Calling the new guidelines on nursery admission “parent, student and education unfriendly”, schools across the capital denounced the guidelines and expressed reservation over the rationale of the new rules.
“It is a set of arbitrary rules created without taking into consideration students’ interests and without involving any of the stakeholders. It will dilute the quality of education we impart in schools. We strongly condemn the hurried way in which it has been done,” Ameeta Wattal, Chairperson, National Progressive Schools’ Conference, said.
Schools expressed displeasure over being left out of the decision-making process. “We submitted our recommendations to the Lieutenant-Governor about two months ago. But none have been taken into account. Requests of meeting him are being constantly turned down. As providers of education, we believe we deserve to be heard at least,” Wattal said.
The fixed point system and preference for students living within a six-km radius of schools has also drawn the authorities’ flak. The new rules assign 70 per cent weightage to neighbourhood, thus making it the most important factor for admission into pre-primary classes this season.
“The neighbourhood parameter has been given too many points. It is unfair to children who stay in far-off places. Those who do not have good schools in their locality and want to go to other areas, now are at a huge disadvantage,” L V Sehgal, principal, Bal Bharati School, said.
There were others who felt that the new guidelines were not inclusive. “It is not a parent-friendly order. The rules don’t take into account children with special needs or those who belong to the minority community. The order also doesn’t take into account schools that are more than 50 years old, and ones with a large alumni base. In some ways, it even violates the RTE Act,” Jyoti Bose, principal, Springdales School, Dhaula Kuan, said.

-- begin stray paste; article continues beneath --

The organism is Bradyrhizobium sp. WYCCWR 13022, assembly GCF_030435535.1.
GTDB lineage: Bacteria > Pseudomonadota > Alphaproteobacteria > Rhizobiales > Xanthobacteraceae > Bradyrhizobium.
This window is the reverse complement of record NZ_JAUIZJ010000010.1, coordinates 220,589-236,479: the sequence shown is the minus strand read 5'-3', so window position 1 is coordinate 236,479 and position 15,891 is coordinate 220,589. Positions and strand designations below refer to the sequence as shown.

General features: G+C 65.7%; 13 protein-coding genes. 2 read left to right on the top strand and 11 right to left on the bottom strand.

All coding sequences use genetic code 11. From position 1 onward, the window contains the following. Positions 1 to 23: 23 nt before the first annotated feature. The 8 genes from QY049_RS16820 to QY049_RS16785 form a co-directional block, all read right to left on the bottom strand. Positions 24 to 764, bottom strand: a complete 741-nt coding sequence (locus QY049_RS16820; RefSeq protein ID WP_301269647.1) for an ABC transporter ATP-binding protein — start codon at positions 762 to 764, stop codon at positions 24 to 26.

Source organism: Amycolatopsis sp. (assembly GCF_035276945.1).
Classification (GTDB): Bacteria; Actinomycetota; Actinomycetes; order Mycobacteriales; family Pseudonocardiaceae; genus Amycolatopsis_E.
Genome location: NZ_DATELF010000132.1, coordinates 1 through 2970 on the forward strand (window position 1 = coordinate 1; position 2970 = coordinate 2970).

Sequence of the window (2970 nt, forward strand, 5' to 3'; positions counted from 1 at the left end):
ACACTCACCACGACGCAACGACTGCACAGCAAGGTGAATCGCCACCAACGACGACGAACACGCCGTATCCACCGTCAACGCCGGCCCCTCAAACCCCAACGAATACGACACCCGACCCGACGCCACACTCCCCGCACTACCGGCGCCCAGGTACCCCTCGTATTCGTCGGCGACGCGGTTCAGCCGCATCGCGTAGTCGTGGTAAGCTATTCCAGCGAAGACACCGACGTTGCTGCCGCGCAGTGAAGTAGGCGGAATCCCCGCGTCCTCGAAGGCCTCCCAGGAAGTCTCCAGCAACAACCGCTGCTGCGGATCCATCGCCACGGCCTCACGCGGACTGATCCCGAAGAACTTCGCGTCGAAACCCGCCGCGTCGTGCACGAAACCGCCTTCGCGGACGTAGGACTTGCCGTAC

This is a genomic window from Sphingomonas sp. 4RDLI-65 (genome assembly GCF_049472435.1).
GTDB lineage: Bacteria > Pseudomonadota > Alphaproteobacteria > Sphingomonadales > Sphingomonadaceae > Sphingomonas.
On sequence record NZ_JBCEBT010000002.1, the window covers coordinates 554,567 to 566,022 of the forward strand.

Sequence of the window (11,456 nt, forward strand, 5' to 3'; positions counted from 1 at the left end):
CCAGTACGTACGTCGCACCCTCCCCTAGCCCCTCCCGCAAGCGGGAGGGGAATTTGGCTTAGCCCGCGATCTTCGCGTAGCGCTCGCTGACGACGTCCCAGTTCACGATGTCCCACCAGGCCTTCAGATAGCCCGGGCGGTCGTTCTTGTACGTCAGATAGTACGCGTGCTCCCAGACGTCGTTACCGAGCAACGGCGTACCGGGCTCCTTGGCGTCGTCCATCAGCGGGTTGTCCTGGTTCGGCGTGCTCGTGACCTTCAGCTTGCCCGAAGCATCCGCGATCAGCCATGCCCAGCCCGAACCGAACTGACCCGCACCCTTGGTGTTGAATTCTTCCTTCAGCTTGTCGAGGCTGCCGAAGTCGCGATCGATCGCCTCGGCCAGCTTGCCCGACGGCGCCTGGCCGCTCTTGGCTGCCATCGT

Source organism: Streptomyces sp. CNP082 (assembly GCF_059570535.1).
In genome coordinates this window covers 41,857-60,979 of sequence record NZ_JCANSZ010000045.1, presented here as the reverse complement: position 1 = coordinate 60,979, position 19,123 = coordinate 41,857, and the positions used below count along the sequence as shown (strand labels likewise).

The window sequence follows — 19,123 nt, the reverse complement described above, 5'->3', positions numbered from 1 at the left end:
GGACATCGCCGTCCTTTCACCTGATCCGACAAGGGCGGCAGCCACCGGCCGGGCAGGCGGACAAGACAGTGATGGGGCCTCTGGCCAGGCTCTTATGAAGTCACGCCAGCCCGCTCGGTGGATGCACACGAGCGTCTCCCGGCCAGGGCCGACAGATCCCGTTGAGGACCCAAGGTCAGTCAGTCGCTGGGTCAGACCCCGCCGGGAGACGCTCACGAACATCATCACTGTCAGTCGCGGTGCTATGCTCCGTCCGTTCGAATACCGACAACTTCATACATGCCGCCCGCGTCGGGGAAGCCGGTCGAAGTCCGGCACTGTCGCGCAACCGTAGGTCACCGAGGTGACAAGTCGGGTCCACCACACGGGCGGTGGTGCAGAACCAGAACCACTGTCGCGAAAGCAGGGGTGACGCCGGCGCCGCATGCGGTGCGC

School authorities are also miffed over the abolition of management quota, with many terming it as an “encroachment” on their rights.
“The management quota has always been a part of a school’s right. As managers, we sometimes need to accommodate admissions. Such kind of encroachment on our functioning leaves us with little elbow room to operate,” principal of a prominent South Delhi school said.
Schools also expressed apprehension over the new directive having a negative impact on children from unauthorised colonies.
“Nearly 60 per cent of Delhi has evolved from these unauthorised areas. Children of these areas have to get admission in the